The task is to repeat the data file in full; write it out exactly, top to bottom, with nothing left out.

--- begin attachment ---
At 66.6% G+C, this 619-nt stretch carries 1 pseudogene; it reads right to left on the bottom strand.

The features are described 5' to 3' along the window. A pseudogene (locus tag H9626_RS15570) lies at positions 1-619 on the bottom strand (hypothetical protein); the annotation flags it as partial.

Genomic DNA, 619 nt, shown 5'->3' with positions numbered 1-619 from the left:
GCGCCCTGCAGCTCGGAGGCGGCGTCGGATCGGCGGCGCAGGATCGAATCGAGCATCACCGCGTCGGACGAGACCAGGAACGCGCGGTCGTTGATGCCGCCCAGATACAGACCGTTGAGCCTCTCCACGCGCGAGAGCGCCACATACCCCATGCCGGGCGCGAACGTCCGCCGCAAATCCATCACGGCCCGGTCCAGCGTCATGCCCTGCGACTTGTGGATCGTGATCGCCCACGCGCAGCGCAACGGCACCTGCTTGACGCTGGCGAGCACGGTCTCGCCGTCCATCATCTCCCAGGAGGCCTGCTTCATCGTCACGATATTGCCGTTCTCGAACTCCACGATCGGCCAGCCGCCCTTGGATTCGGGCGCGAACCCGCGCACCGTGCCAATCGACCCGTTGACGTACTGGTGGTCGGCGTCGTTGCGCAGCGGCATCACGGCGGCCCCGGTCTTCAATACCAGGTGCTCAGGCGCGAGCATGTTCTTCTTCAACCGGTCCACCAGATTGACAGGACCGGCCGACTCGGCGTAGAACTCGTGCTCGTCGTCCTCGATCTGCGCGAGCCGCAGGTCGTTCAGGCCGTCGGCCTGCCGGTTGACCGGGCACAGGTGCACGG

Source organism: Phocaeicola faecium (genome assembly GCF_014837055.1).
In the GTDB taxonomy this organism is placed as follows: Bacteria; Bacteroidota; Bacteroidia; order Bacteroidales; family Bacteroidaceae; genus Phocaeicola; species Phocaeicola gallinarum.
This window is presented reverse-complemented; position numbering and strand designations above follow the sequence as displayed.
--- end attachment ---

At 66.6% G+C, this 619-nt stretch carries 1 pseudogene; it reads right to left on the bottom strand.

The features are described 5' to 3' along the window. A pseudogene (locus tag H9626_RS15570) lies at positions 1-619 on the bottom strand (hypothetical protein); the annotation flags it as partial.

Genomic DNA, 619 nt, shown 5'->3' with positions numbered 1-619 from the left:
GCGCCCTGCAGCTCGGAGGCGGCGTCGGATCGGCGGCGCAGGATCGAATCGAGCATCACCGCGTCGGACGAGACCAGGAACGCGCGGTCGTTGATGCCGCCCAGATACAGACCGTTGAGCCTCTCCACGCGCGAGAGCGCCACATACCCCATGCCGGGCGCGAACGTCCGCCGCAAATCCATCACGGCCCGGTCCAGCGTCATGCCCTGCGACTTGTGGATCGTGATCGCCCACGCGCAGCGCAACGGCACCTGCTTGACGCTGGCGAGCACGGTCTCGCCGTCCATCATCTCCCAGGAGGCCTGCTTCATCGTCACGATATTGCCGTTCTCGAACTCCACGATCGGCCAGCCGCCCTTGGATTCGGGCGCGAACCCGCGCACCGTGCCAATCGACCCGTTGACGTACTGGTGGTCGGCGTCGTTGCGCAGCGGCATCACGGCGGCCCCGGTCTTCAATACCAGGTGCTCAGGCGCGAGCATGTTCTTCTTCAACCGGTCCACCAGATTGACAGGACCGGCCGACTCGGCGTAGAACTCGTGCTCGTCGTCCTCGATCTGCGCGAGCCGCAGGTCGTTCAGGCCGTCGGCCTGCCGGTTGACCGGGCACAGGTGCACGG

Source organism: Phocaeicola faecium (genome assembly GCF_014837055.1).
In the GTDB taxonomy this organism is placed as follows: Bacteria; Bacteroidota; Bacteroidia; order Bacteroidales; family Bacteroidaceae; genus Phocaeicola; species Phocaeicola gallinarum.
This window is presented reverse-complemented; position numbering and strand designations above follow the sequence as displayed.